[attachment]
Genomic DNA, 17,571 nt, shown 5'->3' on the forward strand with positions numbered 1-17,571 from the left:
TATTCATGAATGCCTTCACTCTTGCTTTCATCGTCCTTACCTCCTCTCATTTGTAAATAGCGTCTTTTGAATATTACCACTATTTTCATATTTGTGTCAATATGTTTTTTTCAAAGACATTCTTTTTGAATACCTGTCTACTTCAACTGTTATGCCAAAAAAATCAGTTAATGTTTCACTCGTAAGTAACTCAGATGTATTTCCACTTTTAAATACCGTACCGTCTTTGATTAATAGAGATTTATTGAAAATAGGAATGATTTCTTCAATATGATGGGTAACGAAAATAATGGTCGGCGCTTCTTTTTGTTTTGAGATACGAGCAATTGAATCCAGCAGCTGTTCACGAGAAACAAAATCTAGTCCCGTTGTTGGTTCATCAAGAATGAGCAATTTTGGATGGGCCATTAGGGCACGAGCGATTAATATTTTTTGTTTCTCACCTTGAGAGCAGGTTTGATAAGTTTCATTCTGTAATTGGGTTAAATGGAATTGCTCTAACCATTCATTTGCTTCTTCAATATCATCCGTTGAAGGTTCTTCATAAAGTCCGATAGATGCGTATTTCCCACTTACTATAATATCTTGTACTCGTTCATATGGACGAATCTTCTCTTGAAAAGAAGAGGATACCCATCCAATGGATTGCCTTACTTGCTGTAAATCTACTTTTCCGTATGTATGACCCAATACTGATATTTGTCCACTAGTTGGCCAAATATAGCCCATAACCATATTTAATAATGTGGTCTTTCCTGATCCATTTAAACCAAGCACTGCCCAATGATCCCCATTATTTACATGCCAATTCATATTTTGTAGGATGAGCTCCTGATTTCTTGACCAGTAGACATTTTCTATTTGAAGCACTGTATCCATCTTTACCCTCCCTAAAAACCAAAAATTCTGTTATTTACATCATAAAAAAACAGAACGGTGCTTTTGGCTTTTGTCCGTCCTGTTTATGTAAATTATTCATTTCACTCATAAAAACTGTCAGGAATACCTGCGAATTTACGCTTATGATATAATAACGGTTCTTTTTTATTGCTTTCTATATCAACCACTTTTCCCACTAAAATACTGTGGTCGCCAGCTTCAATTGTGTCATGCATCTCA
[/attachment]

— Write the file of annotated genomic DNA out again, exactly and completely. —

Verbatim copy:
Genomic DNA, 17,571 nt, shown 5'->3' on the forward strand with positions numbered 1-17,571 from the left:
TATTCATGAATGCCTTCACTCTTGCTTTCATCGTCCTTACCTCCTCTCATTTGTAAATAGCGTCTTTTGAATATTACCACTATTTTCATATTTGTGTCAATATGTTTTTTTCAAAGACATTCTTTTTGAATACCTGTCTACTTCAACTGTTATGCCAAAAAAATCAGTTAATGTTTCACTCGTAAGTAACTCAGATGTATTTCCACTTTTAAATACCGTACCGTCTTTGATTAATAGAGATTTATTGAAAATAGGAATGATTTCTTCAATATGATGGGTAACGAAAATAATGGTCGGCGCTTCTTTTTGTTTTGAGATACGAGCAATTGAATCCAGCAGCTGTTCACGAGAAACAAAATCTAGTCCCGTTGTTGGTTCATCAAGAATGAGCAATTTTGGATGGGCCATTAGGGCACGAGCGATTAATATTTTTTGTTTCTCACCTTGAGAGCAGGTTTGATAAGTTTCATTCTGTAATTGGGTTAAATGGAATTGCTCTAACCATTCATTTGCTTCTTCAATATCATCCGTTGAAGGTTCTTCATAAAGTCCGATAGATGCGTATTTCCCACTTACTATAATATCTTGTACTCGTTCATATGGACGAATCTTCTCTTGAAAAGAAGAGGATACCCATCCAATGGATTGCCTTACTTGCTGTAAATCTACTTTTCCGTATGTATGACCCAATACTGATATTTGTCCACTAGTTGGCCAAATATAGCCCATAACCATATTTAATAATGTGGTCTTTCCTGATCCATTTAAACCAAGCACTGCCCAATGATCCCCATTATTTACATGCCAATTCATATTTTGTAGGATGAGCTCCTGATTTCTTGACCAGTAGACATTTTCTATTTGAAGCACTGTATCCATCTTTACCCTCCCTAAAAACCAAAAATTCTGTTATTTACATCATAAAAAAACAGAACGGTGCTTTTGGCTTTTGTCCGTCCTGTTTATGTAAATTATTCATTTCACTCATAAAAACTGTCAGGAATACCTGCGAATTTACGCTTATGATATAATAACGGTTCTTTTTTATTGCTTTCTATATCAACCACTTTTCCCACTAAAATACTGTGGTCGCCAGCTTCAATTGTGTCATGCATCTCA